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It 25 Degrees Colder to Start Your Day Today!!! Dress Warmly!

Colder and Dry the Next Four Days!

 

Today: Chilly Sunshine High: 48

Tonight: Clear and Cold Low 36 City  26 Suburbs

Tomorrow: Sunshine and Chilly  High: 48

 

Good Morning,

The "official high" of 62 degrees in Central Park occurred shortly after 4 a.m. yesterday. In the wake of yesterday's frontal passage, the Tri-State Area has been drying out overnight, and most temperatures this morning are starting out in the 30s...

This is definitely a big change within the past 24 hours, because even though most folks stepped out of their doors between 6 and 8 a.m. needing rain gear and having to dress for temperatures which were in the upper 40s or lower 50s, we must not forget that several places were actually in the lower 60s in many places up until shortly after 4 a.m. — and daytime temperatures peaked in the 60s on both Sunday and Monday...

Even though temperatures today are expected to struggle mightily to get out of the 40s, and it probably won't in several places, we won't be lacking for sunshine.

There should be plenty of sun over the next few days, compliments of a large area of high pressure that will be building into the Eastern Region... Actually, taking a "step back" and looking at the weather across the entire nation, we don't see too many problem areas over the next few days...

Although a nearly stationary front is going to cause a few showers in Florida, most places from the Rockies and Plains all the way to the East Coast will be dry... That makes temperature forecasting our biggest challenge; most temperatures tomorrow will return to the upper 40s and lower 50s again after a chilly night tonight, and then Friday and Saturday will offer a fairly modest warming trend...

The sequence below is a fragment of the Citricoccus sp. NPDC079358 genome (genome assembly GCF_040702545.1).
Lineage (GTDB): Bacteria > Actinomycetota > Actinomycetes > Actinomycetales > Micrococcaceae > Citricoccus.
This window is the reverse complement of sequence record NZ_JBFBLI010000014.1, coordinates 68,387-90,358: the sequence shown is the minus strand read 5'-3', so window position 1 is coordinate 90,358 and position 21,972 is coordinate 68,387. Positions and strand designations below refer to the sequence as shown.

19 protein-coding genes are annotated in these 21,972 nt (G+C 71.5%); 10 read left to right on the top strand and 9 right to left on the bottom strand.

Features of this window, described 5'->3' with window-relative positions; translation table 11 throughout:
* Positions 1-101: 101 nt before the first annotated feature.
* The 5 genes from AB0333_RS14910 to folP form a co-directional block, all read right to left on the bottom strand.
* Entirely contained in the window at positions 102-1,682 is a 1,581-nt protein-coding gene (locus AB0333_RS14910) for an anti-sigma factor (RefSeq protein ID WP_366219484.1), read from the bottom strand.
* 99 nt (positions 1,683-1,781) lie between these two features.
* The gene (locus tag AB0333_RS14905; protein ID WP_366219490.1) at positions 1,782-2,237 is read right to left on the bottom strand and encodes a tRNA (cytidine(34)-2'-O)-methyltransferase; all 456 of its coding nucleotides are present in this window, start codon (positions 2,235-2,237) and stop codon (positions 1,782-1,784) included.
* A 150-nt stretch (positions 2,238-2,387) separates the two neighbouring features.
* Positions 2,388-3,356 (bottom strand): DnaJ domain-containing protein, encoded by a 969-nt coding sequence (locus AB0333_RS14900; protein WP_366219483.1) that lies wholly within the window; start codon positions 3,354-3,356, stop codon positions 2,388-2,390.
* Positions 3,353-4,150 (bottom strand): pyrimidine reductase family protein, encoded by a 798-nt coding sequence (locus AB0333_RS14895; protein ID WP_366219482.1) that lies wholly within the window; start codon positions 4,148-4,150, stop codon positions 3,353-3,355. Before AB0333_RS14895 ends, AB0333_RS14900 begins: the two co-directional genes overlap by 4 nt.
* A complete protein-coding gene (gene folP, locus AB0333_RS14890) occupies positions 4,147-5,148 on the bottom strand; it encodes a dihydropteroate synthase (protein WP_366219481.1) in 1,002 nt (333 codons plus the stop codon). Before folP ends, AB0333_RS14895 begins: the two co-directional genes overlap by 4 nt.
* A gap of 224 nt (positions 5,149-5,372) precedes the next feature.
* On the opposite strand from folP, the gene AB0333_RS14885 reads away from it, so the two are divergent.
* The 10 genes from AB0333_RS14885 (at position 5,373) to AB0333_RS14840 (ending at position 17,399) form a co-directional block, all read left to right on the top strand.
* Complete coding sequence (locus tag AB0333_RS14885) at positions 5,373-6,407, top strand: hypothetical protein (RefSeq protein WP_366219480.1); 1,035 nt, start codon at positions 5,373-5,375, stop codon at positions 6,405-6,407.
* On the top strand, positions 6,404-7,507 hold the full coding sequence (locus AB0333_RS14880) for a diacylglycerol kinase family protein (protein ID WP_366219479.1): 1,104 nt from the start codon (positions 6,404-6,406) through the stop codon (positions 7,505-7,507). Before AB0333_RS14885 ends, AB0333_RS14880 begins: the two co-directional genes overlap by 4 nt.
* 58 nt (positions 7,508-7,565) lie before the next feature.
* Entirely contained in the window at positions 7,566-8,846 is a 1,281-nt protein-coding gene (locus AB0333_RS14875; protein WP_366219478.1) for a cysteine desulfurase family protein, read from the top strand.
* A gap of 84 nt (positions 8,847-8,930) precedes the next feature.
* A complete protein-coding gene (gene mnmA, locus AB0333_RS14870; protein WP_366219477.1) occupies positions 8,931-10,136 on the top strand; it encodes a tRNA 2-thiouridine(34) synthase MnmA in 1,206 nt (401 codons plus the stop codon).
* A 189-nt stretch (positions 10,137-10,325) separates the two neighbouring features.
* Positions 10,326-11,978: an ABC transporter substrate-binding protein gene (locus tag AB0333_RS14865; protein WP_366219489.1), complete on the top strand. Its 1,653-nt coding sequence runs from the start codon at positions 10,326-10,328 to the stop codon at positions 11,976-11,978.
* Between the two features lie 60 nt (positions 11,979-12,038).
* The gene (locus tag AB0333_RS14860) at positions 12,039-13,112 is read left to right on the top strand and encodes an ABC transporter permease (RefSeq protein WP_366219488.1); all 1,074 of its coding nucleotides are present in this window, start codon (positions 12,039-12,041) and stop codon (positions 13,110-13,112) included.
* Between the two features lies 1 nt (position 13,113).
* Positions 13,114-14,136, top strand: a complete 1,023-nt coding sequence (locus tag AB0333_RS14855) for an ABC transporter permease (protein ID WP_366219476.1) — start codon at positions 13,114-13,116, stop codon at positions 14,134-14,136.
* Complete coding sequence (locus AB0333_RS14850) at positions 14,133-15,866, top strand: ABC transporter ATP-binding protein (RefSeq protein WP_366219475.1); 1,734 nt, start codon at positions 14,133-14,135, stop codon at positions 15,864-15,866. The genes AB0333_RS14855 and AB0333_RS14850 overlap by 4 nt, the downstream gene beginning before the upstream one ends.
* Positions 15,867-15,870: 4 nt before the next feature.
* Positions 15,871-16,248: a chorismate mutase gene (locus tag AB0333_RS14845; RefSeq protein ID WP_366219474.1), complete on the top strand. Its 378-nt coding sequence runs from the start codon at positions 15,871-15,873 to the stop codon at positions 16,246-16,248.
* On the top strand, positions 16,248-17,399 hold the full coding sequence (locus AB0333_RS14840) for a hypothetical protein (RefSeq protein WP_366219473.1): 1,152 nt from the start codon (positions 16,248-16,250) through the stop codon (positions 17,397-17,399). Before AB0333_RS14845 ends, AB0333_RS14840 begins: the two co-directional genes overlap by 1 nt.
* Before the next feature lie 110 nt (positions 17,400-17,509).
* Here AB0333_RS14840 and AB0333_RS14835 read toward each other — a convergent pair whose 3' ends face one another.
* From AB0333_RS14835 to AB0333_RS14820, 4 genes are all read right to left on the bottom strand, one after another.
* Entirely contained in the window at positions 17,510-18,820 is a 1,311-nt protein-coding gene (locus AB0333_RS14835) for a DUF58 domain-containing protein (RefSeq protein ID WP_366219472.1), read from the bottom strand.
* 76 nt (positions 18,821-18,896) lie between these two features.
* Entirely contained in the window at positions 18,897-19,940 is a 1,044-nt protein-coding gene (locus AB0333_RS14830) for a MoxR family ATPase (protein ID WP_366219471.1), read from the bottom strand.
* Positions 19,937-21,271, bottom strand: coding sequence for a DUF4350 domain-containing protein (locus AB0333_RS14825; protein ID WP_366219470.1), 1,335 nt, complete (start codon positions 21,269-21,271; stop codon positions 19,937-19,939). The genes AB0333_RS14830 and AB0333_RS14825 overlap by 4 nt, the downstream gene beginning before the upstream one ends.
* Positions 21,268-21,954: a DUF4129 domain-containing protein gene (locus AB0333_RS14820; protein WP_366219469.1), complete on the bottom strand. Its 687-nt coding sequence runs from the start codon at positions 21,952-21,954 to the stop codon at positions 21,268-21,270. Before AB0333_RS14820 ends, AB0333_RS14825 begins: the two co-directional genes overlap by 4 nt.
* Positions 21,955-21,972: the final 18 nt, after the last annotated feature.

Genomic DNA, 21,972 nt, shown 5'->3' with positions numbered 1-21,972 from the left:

There will be a mix of clouds and sunshine by the time we reach the weekend, with most temperatures either reaching the lower or middle 50s.

The surface weather charts on Sunday will be featuring a relatively strong ridge of high pressure, which will be located over eastern Canada (about 1035 millibars, or 30.56 inches of mercury)... And, while this will tend to 'anchor itself' over the northern latitudes, this means that the focus of our attention will be turning to the western Atlantic Ocean...

Yes, there has been talk about the development of yet another coastal storm, and both the G.F.S. and European do show a wave of low pressure Sunday night and Monday that will be gaining strength between the Outer Banks of North Carolina and Bermuda... There does become a point where the solutions of these models diverge, though the G.F.S. shows this low pressure system sliding harmlessly out to sea on Tuesday, but last night's 00z run of the European isn't as 'progressive' as the domestic models.

This is not meant to imply that any coastal storm will be getting "reeled into" the East Coast early next week, like "Sandy" was, for example... But, we should at least be talking about how some of the 'fringe effects' of an ocean storm could be felt around here early next week — it may just be lots of clouds, a little rain and some gusty winds and rough surf/large swells along the coast, but it may not just "turn out being sunny" next Monday and Tuesday, either...

We'll continue to monitor this situation very closely.

Have a good day!!!

 

This post is contributed by a community member. The views expressed in this blog are those of the author and do not necessarily reflect those of Patch Media Corporation. Everyone is welcome to submit a post to Patch. If you'd like to post a blog, go here to get started.

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